Can the social Web produce a “killer app” that would do away with the traditional editorial process at scholarly journals? more
When a cadre of international scientific research powerhouses announced last month that they were teaming up to create a top-shelf, peer-reviewed free journal in the medical and life sciences fields, some called it a “triumph of open access” ? proof that the tide was turning in favor of a once-radical movement aimed at cutting through the traditional oligarchies and turning scholarly publishing on its head.
But to Joe Pickrell, a doctoral student in biology at the University of Chicago, the idea was not groundbreaking enough. It will not do merely to lower the barriers to viewing scholarly articles, he thought; academe must lower the barriers to reviewing them……….
From what I can tell, most of my fellow educators spend more time criticizing Wikipedia than engaging with it.
The conversation tends to go round in a fairly tiresome circle: The first educator points to an article on the subject of his/her expertise and points to a glaring error to demonstrate that the whole enterprise is worthless. The interlocutor responds with a (highly debated) study to argue that “Wikipedia is more accurate than Encyclopedia Britannica.”
July 11, 2011
BOSTON ? The United States? foremost custodian of public records had advice for professors whose colleagues still turn up their noses at Wikipedia.
“If all else fails, you can tell them, ‘If it?s good enough for the archivist of the United States,’ ” said David Ferriero, who was appointed to the post in 2009, ” ‘we should at least take a look at it on campus.’ ”
Five years ago, many professors had pegged Wikipedia as a pariah. Now, four years into its first coordinated effort to recruit professors and students to its cause, Wikipedia?s overseers believe they have successfully recast the free, publicly edited encyclopedia as an ally of respectable scholarship.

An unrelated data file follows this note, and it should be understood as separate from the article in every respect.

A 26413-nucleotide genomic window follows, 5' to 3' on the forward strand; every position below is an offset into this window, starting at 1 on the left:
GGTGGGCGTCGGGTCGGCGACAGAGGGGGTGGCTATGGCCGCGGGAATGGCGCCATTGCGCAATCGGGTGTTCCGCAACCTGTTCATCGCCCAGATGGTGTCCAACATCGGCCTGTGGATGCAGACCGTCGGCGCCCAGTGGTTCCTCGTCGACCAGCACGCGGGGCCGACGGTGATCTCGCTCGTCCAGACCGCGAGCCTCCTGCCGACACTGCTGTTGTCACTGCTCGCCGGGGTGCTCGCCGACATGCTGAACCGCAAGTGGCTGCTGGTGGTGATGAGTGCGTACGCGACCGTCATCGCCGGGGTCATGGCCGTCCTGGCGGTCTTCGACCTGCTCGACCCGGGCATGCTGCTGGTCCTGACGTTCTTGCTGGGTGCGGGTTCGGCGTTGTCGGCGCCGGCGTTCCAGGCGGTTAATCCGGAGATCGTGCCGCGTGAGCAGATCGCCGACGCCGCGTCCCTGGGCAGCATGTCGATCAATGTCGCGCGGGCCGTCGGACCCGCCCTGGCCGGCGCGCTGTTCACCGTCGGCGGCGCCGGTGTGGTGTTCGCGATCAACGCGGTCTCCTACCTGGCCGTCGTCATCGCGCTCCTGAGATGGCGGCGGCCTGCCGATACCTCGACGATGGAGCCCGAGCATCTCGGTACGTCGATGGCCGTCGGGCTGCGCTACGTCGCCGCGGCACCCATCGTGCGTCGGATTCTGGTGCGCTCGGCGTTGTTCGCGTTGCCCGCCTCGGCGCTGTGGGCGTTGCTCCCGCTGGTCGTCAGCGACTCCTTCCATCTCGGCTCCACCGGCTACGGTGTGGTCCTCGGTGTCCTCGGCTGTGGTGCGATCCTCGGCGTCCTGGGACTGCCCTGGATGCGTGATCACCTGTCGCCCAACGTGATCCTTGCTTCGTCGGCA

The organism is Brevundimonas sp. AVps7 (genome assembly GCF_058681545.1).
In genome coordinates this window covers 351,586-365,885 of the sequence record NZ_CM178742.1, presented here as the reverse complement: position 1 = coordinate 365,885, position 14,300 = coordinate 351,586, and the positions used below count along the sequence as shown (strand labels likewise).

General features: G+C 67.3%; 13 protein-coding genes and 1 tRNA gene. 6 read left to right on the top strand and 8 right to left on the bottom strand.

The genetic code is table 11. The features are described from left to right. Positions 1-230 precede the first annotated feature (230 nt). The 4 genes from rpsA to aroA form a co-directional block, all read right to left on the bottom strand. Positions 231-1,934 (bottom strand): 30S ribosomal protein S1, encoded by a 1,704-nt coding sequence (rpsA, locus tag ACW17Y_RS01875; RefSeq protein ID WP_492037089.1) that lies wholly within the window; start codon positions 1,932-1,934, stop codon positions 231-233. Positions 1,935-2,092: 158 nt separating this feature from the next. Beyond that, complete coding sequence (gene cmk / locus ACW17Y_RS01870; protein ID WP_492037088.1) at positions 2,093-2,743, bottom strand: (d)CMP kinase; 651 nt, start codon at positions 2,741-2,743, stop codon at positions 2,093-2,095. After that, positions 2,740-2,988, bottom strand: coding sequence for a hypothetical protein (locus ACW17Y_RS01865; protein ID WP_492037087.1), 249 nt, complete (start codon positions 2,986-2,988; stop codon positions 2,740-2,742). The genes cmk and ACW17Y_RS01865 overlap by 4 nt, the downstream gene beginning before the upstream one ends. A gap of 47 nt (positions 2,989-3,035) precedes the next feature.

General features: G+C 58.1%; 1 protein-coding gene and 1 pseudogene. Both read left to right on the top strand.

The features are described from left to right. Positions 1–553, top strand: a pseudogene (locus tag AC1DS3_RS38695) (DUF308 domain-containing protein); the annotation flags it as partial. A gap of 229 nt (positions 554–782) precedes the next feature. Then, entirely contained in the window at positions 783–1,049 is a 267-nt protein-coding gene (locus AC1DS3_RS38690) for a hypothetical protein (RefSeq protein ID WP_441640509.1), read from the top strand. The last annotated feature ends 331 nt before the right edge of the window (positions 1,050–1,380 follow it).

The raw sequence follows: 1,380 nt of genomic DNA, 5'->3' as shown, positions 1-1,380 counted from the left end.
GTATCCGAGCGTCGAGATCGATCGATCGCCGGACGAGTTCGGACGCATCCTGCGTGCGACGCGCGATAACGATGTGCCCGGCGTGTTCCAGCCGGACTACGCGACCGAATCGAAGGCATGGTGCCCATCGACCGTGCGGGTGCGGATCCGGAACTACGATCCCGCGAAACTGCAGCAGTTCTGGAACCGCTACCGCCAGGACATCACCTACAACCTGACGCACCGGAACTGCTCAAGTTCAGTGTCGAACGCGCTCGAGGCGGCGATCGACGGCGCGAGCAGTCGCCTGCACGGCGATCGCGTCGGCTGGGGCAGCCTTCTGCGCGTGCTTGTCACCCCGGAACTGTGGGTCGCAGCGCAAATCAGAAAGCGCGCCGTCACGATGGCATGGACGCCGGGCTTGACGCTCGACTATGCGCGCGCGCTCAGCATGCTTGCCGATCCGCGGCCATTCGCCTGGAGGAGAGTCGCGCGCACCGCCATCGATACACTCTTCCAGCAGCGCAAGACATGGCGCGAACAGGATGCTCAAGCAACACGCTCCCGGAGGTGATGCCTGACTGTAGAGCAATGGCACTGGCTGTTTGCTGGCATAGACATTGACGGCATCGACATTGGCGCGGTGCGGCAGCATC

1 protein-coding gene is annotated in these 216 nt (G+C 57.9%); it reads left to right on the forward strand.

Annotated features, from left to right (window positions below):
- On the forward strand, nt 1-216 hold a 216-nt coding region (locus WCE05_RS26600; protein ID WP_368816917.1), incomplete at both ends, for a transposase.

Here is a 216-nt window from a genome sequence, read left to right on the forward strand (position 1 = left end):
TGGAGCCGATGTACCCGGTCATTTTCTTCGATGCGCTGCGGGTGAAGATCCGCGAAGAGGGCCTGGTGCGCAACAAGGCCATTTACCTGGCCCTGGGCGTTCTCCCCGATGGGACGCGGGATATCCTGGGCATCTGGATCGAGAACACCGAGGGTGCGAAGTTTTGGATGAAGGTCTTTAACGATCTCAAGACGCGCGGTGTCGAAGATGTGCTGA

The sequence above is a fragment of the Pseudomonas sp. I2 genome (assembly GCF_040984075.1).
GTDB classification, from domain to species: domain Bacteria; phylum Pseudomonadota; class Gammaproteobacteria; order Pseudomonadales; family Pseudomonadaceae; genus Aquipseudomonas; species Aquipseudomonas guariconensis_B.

by Maggie Koerth-Baker
At Genomes Unzipped, Joe Pickrell, a graduate student in genetics at the University of Chicago, makes a case for replacing the traditional peer review system for scientific publications with something more akin to social networking. Or, really, a professional version of Reddit, plus some deep search features. Not having dealt with the peer-review system myself, I’m curious what the scientists out there think. Good idea? Bad idea? Good idea for some fields, bad idea for others? (Via Daniel MacArthur)
A walk through an Istanbul airport bookstore might lead an unsuspecting traveller to think that English-language literary works from Turkey begin and end with the novels of Nobel-Prize-winning author Ohran Pamuk. In reality, a diverse range of Turkish writers now garners a growing amount of press time in English.
Some university presses are seeing surges in digital book sales since the New Year ? especially in backlist titles with little marketing support. more
At gathering of fund-raisers, university presidents consider how their institutions’ missions, donors and governance are evolving. more
from Nieman Journalism Lab by Maria Bustillos
Today would have been Marshall McLuhan?s 100th birthday. Continuing our informal McLuhan Week at the Lab, we present this essay by Maria Bustillos on McLuhan?s unique status as a media theorist who was also a media star.
Le Temps (Suisse) 8 avril 2011
Après «Le Livre noir», «Neige» et «Mon nom est Rouge», le prix Nobel de littérature 2006explore grâce à Kemal, son personnage principal follement amoureux d?une certaine Füsun, dans «Le Musée de l?innocence» tous les recoins de l?histoire turque et toutes les formes de la dépendance amoureuse
The same students who say tablet computers are going to revolutionize higher education don’t necessarily want to read books on them. more
from open Democracy News Analysis – by Deterritoral Support Group editorial
Certain tropes of struggle are spreading mimetically between movements against poverty, corruption and austerity measures. The Tahrir Square meme has been taken up across Africa, the Middle East and Europe, with its latest incarnation in Puerta De Sol in Madrid this week
by Rob Beschizza
The FBI has released its files on two famously controversial publishers, Paladin Press and Loompanics Unlimited, following a FOIA request filed by Government Attic. The files suggest that the booksellers’ huge libraries of books on drugs, guns and other ultra-libertarian issues only rarely drew the FBI’s attention.
from ICCI Home by email@example.com (Dan Sperber)
In PLoS Biology (July 19, 2011) a polemical article entitled ?Darwin in Mind: New Opportunities for Evolutionary Psychology? by Johan J. Bolhuis, Gillian R. Brown, Robert C. Richardson, and Kevin N. Laland criticising ?Santa Barbara? (i.e., Cosmides and Tooby?s) approach (that many here at the ICCI favour).